a classic, old jazz club in the Village, Caffe V often surprises with a wonderfully eclectic lineup. It’s my favorite spot for an evening of listening enjoyment and discovery.

NYCity Vacation Travel Guide Video (Expedia):


A PremierPub

Jimmy’s Corner 140 W 44th St (btw B’way & 7th ave)

IMG_2083Jimmy’s Corner is right in the heart of Times Square, but you won’t find it on the corner, it’s mid-block. Enter this long narrow bar and you are struck by the walls covered with mostly black-and-white boxing photographs, and memorabilia. Soon enough you learn that “Corner” refers to proprietor Jimmy Glenn’s long career as a corner man for some of boxing greats – Liston, Tyson, even “the greatest,” Ali.

Jimmy’s is a sort of time machine, taking you back to a time and place that no longer exists. All around you Times Square has cleaned up, grown up, assumed a new identity. Jimmy’s probably hasn’t changed a bit since it first opened in 1971. Certainly the bar itself looks original and the prices haven’t changed much either. When I brought a friend, who owns her own bar, she was surprised when she got the small tab for a round of drinks. Figured there must be a mistake, that maybe they forgot to charge for all the drinks.

Times Square today is filled with neon glitz and wandering tourists from Dubuque, but not Jimmy’s. You’ll likely find some old timer’s at the bar nursing their drinks, some younger locals at tables in the back, and maybe a few adventuresome tourists clutching their trusty guidebooks. There’s no food served here because this is just a bar, and sometimes that’s all you need.

On nights when no local team is playing, it’s a fine place to sip some drafts and listen to a great old time jukebox, with a great selection of  40s& 50s R&B and soul. On sports nights this very narrow bar can get a bit claustrophobic, filled with excited fans watching their team on the TVs. Either way, Jimmy’s is the place to be if you are looking for an old time bar in the new Times Square.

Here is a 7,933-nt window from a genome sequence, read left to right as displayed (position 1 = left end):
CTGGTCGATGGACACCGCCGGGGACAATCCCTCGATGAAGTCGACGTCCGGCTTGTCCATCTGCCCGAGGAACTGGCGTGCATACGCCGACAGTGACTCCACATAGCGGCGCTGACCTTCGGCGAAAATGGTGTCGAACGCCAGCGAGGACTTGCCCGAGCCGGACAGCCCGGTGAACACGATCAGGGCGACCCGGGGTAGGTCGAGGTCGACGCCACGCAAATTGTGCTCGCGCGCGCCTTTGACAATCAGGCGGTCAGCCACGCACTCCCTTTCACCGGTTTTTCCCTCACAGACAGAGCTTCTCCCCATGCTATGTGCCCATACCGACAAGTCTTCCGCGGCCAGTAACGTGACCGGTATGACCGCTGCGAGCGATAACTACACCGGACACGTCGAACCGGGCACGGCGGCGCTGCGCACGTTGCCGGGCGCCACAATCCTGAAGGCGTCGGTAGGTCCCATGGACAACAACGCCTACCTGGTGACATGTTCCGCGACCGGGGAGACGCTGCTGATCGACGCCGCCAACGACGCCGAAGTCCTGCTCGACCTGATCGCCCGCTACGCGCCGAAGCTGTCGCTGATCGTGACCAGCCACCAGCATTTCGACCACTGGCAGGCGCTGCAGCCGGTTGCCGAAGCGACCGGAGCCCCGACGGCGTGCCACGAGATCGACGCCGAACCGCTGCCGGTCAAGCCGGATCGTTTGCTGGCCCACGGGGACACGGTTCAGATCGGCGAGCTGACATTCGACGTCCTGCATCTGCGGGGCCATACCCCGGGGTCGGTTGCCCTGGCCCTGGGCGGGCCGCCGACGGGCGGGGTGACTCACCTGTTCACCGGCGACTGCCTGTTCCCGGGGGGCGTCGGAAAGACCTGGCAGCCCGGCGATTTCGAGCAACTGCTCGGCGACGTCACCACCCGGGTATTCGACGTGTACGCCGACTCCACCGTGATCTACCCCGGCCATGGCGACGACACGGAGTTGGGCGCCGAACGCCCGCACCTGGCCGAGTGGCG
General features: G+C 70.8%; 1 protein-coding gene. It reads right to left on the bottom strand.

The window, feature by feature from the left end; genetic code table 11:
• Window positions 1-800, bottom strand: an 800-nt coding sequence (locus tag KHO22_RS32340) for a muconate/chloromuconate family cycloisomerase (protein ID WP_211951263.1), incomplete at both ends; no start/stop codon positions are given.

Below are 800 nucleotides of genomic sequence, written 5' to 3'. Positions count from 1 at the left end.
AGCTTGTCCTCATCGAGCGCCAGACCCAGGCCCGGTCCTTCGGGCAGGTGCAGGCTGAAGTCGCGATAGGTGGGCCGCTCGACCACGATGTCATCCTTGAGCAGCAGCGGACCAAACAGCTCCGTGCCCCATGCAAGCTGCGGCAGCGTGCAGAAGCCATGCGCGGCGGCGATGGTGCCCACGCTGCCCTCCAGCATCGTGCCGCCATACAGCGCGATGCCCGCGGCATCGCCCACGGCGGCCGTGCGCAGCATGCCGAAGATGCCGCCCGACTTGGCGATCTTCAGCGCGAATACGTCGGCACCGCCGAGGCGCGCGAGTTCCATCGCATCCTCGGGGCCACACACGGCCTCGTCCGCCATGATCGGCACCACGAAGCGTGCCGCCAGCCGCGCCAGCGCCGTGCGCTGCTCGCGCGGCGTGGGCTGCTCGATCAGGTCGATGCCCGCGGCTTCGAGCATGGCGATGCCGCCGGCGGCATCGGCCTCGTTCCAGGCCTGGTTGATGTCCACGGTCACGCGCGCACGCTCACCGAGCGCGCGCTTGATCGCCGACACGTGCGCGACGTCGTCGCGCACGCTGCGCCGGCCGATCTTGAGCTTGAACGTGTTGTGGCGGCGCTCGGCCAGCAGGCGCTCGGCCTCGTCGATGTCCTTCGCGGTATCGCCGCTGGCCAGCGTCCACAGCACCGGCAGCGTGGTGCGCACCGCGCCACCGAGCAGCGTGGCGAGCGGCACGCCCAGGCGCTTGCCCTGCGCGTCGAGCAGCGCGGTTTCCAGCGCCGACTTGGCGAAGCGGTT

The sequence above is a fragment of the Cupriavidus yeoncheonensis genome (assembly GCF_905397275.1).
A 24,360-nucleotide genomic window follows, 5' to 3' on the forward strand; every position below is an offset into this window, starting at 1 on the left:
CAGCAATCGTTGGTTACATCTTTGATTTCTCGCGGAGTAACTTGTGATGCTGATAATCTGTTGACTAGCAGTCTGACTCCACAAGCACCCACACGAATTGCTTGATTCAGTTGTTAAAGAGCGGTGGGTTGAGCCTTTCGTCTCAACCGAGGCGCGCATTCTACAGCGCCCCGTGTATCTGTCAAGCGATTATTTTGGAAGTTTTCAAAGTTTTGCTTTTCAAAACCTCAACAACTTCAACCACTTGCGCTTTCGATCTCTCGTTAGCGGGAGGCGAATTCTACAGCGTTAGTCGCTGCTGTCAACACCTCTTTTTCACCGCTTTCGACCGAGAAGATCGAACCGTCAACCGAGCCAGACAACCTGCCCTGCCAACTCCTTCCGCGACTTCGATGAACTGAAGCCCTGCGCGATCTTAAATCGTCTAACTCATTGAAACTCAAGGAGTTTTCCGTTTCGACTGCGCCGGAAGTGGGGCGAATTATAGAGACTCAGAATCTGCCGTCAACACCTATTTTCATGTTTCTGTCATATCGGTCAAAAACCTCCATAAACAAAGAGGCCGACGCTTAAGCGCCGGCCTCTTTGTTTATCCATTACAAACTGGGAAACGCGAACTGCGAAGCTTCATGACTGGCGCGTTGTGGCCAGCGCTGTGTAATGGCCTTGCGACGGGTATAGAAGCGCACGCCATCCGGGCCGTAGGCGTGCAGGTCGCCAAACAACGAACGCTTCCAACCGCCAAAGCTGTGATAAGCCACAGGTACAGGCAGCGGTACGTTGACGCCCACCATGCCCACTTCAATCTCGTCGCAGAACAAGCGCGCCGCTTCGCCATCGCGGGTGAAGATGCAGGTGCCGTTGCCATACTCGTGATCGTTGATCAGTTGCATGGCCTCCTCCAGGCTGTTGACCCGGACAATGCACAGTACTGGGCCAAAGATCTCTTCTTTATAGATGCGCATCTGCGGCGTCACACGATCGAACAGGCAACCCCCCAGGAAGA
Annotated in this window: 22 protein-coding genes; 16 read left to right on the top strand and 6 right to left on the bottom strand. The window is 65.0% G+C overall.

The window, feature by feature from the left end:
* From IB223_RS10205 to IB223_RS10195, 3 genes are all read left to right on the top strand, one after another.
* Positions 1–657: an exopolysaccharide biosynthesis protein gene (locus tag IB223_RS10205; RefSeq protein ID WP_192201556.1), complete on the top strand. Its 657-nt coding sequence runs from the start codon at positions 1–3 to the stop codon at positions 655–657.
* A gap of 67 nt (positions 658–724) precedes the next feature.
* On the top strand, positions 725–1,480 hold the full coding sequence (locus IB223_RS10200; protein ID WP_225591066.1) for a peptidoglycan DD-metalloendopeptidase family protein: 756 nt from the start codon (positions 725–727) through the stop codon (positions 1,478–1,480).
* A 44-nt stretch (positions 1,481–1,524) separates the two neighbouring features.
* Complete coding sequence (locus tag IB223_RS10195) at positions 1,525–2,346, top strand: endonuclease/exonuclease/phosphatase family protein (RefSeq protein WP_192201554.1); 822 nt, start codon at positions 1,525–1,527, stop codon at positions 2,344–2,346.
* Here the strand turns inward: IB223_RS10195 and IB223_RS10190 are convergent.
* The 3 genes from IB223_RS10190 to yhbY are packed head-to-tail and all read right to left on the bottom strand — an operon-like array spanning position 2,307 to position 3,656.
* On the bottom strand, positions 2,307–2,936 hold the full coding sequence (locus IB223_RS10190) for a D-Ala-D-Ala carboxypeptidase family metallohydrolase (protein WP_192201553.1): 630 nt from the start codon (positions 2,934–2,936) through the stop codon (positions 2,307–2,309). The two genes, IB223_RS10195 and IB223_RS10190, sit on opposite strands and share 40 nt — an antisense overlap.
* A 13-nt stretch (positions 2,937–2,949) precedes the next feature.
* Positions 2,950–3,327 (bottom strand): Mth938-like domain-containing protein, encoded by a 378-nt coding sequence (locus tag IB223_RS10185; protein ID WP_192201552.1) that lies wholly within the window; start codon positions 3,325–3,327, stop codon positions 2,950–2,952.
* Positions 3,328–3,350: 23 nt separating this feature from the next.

Website: are you kidding !
(although there is a facebook page with lots of photos –
Phone #: 212-221-9510
Hours: 11am – 4 am, except Sunday they open 12 noon
Happy Hour: not necessary, low prices all day, every day
Subway: #1,2,3 to TimesSquare 42nd st
walk 2 blks N on 7th ave to 44th st; ½ blk E to Jimmy’s

“Pub” is used in it’s broadest sense – bars, bar/restaurants, jazz clubs, wine bars, tapas bars, craft beer bars, dive bars, cocktail lounges, and of course, pubs – just about anyplace you can get a drink without a cover charge (except for certain jazz clubs).
If you have a fave premier pub or good eating place on Manhattan’s WestSide let us all know about it – leave a comment.